The final peculiarity is, the .apply() method returns an object.  We need to cast this object to an Integer which should be safe enough given we can see the function we’re passing in returns an Integer, however, it would pay to be extra safe about this if you were writing any kind of serious code, especially because the parameter is simply a Function, and not a Function<Integer,Integer> specifically.

In the previous post I pointed out that JavaScript is a mess of a language.  Here we see one of the differences between JavaScript and Java, and that’s static typing (I’ve heard this joked about as “JavaScript: everything is everything!”).  Here we are explicitly defining that the first two parameters passed into our composeFunctions method must be functions (ok, I’ll admit, bad naming).  In the case of the equivalent JavaScript code, we could very easily pass in an object in place of the function and we won’t get an error until run time, this can lead to some nasty bugs, and a severe lack of readability when looking at other people’s code.  But I digress, onto the next example!

First Class Functions In Java

public static void testFunction(String name){

    Runnable innerFunction = () -> {
        System.out.printf("hello! ");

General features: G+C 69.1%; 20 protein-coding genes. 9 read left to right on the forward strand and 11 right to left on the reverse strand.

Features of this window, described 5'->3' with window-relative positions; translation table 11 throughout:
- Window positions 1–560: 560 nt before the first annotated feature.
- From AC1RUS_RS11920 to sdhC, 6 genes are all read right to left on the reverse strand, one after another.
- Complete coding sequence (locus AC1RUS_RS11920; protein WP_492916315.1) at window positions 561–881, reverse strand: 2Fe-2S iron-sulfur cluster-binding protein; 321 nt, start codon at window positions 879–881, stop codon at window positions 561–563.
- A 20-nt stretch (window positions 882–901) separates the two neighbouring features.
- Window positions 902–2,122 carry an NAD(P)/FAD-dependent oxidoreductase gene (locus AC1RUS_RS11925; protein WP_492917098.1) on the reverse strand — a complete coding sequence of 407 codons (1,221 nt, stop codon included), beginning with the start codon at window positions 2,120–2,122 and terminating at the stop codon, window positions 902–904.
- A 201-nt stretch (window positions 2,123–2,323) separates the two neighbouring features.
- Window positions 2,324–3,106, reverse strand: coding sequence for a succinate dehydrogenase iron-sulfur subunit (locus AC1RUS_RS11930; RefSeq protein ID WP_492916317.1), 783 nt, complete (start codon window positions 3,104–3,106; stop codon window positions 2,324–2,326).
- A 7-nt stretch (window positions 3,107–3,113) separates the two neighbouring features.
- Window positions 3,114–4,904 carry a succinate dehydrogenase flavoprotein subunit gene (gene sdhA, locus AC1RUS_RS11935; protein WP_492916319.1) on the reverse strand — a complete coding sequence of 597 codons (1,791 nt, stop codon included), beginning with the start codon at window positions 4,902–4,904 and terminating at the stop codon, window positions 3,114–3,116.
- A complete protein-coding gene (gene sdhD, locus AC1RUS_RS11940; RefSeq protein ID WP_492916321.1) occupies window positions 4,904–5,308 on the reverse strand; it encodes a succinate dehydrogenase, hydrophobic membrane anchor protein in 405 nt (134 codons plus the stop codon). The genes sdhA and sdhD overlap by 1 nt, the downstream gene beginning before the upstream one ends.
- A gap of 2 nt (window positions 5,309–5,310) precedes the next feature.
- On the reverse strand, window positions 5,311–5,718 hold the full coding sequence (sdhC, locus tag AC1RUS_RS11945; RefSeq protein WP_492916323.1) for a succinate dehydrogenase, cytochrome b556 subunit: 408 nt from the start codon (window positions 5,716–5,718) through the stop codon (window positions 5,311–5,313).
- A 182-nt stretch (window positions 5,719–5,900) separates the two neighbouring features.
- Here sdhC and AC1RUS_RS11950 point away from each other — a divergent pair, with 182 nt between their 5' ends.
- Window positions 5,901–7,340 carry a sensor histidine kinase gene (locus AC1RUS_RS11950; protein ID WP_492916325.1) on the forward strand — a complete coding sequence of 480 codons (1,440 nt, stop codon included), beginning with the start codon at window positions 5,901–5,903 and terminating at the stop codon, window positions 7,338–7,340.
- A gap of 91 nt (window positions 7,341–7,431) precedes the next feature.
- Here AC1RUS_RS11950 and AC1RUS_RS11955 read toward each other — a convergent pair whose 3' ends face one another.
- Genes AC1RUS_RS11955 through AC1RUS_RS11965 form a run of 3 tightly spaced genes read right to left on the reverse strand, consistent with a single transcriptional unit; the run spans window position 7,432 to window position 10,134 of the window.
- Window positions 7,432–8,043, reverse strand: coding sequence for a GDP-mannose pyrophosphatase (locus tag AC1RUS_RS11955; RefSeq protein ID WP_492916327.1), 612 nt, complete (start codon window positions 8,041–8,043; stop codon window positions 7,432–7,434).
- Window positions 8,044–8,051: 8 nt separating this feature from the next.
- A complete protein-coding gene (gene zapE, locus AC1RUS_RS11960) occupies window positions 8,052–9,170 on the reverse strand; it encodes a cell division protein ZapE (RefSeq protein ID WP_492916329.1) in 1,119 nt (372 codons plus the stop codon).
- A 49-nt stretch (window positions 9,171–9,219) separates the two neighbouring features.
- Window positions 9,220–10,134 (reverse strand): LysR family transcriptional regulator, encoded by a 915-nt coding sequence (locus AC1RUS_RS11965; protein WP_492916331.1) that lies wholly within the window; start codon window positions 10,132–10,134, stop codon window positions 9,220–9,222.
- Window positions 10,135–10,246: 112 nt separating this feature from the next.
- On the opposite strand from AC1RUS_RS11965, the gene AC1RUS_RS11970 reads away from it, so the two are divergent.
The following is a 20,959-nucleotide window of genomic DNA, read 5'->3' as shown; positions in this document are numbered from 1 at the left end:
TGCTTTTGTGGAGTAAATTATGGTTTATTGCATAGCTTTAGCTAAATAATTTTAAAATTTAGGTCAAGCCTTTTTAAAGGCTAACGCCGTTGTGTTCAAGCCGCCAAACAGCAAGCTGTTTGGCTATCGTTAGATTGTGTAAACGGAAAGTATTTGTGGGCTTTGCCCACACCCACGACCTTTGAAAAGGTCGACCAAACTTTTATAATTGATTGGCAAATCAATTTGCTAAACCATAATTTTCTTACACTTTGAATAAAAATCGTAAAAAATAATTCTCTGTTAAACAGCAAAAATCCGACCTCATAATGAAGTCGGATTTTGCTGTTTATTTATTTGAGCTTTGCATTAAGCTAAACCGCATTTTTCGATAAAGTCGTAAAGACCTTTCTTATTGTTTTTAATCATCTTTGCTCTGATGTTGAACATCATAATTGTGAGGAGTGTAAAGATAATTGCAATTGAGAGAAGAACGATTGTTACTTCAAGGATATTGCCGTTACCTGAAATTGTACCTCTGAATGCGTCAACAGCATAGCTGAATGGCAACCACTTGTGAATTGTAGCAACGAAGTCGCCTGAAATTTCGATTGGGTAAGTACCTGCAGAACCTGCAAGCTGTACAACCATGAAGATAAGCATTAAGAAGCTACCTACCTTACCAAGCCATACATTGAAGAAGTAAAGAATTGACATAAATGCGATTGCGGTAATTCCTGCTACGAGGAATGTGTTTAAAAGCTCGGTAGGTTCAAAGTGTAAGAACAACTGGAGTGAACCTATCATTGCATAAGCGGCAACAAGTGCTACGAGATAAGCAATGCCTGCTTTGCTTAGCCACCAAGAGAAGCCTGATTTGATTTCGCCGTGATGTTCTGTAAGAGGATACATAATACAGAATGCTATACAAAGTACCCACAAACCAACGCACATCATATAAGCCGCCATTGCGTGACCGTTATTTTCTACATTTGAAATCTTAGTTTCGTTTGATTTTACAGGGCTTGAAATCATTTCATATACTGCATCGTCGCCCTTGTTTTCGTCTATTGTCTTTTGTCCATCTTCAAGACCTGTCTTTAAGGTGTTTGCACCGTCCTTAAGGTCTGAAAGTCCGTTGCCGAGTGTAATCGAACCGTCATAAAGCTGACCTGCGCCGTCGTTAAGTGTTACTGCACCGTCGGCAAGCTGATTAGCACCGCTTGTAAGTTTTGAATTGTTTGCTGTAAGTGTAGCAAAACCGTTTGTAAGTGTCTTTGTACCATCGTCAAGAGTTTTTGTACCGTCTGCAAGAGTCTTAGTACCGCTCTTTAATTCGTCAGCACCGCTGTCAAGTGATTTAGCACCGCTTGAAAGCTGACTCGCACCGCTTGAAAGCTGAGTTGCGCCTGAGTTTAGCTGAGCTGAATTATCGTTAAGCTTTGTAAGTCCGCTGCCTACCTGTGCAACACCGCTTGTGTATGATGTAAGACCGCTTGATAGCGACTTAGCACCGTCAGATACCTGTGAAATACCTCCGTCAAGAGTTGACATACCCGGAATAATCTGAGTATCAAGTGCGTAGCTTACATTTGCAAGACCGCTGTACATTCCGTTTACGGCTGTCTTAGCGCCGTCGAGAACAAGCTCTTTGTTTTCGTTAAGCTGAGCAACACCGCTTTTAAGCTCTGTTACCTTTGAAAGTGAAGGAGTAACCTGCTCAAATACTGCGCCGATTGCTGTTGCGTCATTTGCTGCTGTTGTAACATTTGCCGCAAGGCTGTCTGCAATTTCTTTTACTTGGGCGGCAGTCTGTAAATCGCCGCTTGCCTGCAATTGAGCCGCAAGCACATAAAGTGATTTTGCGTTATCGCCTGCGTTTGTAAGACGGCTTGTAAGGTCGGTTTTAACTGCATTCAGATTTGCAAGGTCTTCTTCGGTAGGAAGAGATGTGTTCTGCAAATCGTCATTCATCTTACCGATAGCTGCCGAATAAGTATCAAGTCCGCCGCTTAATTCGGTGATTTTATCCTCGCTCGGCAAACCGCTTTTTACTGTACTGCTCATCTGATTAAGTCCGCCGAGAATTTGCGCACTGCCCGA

};

    BiConsumer<Runnable, String> lateExecution = (Runnable inputFunction, String n) -> {
        inputFunction.run();
        System.out.println(name);
    };

    BiConsumer<Runnable, String> lateNoExecution = (Runnable inputFunction, String n) -> {
        System.out.println(name);
    };

    lateExecution.accept(innerFunction, name);

    lateNoExecution.accept(innerFunction,name);

}

We previously discussed the issues with JavaScript, so now let’s bitch about Java.  In the equivalent JavaScript code from the previous post it was extremely succinct and easy to follow what was going on.  We were defining some inner functions, assigning them to variables and calling them.  The code is literally running off the page in this Java example. In this Java case, you have to know what a Runnable is, and that it’s an functional interface (whatever that is) that takes no parameters and returns none.  You also need to know that a BiConsumer takes two parameters specifically, and returns nothing.  Don’t you dare try using the Function interface for either of these things.  Don’t think about calling apply() on the BiConsumer either.

The equivalent JavaScript took me 1 minute to write and didn’t involve any googling or a compiler to double check.  Sadly, I can’t say the same for the Java.  Obviously the functional aspects of Java were an afterthought (which is fine, it wasn’t intended for that purpose anyway), and you get that feeling when trying to program functionally in it.

Remember in the previous post when I asserted that functional languages are great because the modularity is natural to a programmer, making it more probable to occur?  When you have to memorize 10 different functional interfaces to get anything done, that reduction in cognitive load vanishes.

In the next post I’m thinking we’ll look further into lambda functions, as well as the .map(), .filter(), and .reduce() higher order functions (used in the famous Hadoop big data framework).  Until then!